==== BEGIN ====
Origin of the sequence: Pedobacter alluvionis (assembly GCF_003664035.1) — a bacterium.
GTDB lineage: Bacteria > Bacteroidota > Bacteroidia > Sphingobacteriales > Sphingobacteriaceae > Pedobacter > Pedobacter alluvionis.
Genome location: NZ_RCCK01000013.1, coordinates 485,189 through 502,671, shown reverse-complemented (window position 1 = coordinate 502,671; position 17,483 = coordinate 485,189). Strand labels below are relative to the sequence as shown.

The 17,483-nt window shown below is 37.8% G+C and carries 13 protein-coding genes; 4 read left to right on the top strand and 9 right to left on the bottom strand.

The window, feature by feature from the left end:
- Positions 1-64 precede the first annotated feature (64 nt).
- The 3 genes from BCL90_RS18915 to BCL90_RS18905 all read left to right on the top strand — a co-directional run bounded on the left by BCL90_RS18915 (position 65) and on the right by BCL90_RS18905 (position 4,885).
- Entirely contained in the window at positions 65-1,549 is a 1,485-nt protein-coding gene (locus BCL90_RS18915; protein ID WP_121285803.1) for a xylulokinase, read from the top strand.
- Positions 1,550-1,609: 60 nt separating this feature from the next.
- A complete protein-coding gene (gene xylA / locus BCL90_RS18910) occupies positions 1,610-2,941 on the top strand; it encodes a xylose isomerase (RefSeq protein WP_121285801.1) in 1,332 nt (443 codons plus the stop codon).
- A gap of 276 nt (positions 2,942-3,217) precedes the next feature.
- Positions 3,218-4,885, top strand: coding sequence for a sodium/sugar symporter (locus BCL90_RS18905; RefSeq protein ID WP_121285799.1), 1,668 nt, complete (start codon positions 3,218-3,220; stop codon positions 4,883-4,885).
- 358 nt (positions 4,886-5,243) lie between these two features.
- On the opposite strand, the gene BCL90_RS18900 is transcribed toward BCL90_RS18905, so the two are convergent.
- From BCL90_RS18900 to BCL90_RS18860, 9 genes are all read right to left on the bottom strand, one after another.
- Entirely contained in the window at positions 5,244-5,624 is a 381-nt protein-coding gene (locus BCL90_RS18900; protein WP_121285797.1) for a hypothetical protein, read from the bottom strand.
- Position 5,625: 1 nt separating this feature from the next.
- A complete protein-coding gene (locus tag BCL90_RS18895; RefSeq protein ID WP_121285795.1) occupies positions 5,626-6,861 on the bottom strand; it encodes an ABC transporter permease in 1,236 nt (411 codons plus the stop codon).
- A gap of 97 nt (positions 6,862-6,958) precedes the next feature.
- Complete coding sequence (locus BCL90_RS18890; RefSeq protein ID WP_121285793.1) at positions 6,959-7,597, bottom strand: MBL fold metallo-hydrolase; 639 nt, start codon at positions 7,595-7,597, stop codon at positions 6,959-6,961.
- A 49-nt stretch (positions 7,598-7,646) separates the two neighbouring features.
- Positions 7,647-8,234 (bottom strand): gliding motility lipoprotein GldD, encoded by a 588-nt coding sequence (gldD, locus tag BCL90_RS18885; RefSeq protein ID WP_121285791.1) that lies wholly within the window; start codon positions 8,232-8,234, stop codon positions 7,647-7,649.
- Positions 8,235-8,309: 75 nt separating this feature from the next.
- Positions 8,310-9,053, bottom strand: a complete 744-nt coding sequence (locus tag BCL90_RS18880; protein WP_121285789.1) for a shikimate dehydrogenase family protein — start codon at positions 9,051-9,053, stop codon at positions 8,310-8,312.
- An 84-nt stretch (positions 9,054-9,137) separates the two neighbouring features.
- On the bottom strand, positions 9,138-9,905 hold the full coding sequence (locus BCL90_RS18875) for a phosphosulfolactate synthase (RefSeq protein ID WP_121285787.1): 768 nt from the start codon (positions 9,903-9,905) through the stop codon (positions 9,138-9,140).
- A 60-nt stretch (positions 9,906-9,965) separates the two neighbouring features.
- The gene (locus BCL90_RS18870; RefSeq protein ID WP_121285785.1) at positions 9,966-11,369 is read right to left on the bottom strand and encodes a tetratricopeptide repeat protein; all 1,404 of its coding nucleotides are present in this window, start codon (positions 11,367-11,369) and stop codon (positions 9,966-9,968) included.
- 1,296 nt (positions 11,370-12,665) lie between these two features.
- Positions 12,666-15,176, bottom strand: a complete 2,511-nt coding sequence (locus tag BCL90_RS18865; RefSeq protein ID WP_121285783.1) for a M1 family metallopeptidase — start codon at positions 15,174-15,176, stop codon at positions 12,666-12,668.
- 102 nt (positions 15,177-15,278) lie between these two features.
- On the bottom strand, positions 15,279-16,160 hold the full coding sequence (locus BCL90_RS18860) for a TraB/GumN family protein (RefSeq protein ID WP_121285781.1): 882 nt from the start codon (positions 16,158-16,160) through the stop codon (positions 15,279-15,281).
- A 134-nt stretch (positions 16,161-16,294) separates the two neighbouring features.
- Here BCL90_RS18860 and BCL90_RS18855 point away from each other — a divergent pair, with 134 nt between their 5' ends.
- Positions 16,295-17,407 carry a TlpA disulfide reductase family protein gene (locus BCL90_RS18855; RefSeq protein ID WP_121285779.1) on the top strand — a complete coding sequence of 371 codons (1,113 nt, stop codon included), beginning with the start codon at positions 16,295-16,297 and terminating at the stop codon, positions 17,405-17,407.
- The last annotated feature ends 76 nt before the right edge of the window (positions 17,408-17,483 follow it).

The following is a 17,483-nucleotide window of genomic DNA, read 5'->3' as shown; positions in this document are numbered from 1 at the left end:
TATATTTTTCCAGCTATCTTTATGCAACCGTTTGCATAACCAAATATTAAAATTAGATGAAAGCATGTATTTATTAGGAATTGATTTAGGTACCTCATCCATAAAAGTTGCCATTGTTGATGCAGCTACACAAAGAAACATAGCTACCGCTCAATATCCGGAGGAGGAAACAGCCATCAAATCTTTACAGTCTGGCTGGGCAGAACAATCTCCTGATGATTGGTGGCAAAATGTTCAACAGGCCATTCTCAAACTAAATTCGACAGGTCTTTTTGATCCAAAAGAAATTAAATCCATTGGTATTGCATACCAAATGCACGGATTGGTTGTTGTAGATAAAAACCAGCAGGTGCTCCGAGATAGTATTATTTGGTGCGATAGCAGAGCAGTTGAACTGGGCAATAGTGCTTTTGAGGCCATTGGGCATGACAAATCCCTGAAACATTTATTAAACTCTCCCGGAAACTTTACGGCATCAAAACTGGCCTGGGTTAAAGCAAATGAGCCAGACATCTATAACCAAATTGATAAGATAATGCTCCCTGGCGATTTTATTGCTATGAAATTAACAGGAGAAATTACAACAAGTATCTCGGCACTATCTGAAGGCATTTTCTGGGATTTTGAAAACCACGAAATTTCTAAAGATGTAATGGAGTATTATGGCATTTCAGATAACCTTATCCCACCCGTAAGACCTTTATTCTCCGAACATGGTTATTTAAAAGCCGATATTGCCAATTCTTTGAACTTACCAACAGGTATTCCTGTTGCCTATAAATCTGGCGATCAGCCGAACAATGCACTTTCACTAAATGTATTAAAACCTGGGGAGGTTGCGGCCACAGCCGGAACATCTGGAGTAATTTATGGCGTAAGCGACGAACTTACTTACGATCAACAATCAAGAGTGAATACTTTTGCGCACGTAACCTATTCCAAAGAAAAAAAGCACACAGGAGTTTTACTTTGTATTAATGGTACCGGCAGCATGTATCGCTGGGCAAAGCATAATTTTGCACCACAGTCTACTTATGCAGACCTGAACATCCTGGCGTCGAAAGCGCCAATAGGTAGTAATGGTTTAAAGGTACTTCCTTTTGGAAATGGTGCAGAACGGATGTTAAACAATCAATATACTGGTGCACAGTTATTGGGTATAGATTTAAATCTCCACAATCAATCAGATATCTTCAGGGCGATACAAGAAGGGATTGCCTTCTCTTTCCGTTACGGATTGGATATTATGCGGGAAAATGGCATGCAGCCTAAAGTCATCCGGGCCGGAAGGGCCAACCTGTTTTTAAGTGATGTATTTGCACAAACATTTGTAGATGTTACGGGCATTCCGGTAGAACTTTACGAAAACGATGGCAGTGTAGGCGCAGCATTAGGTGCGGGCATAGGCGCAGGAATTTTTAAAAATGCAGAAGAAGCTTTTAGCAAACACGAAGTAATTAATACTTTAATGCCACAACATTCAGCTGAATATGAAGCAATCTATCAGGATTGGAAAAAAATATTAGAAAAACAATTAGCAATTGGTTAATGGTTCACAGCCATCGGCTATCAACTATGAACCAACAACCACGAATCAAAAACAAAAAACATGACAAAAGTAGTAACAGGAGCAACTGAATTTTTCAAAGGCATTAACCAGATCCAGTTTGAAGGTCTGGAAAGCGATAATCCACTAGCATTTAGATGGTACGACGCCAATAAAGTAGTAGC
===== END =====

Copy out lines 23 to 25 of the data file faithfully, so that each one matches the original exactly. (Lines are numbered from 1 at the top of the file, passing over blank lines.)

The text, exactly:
- Positions 8,235-8,309: 75 nt separating this feature from the next.
- Positions 8,310-9,053, bottom strand: a complete 744-nt coding sequence (locus tag BCL90_RS18880; protein WP_121285789.1) for a shikimate dehydrogenase family protein — start codon at positions 9,051-9,053, stop codon at positions 8,310-8,312.
- An 84-nt stretch (positions 9,054-9,137) separates the two neighbouring features.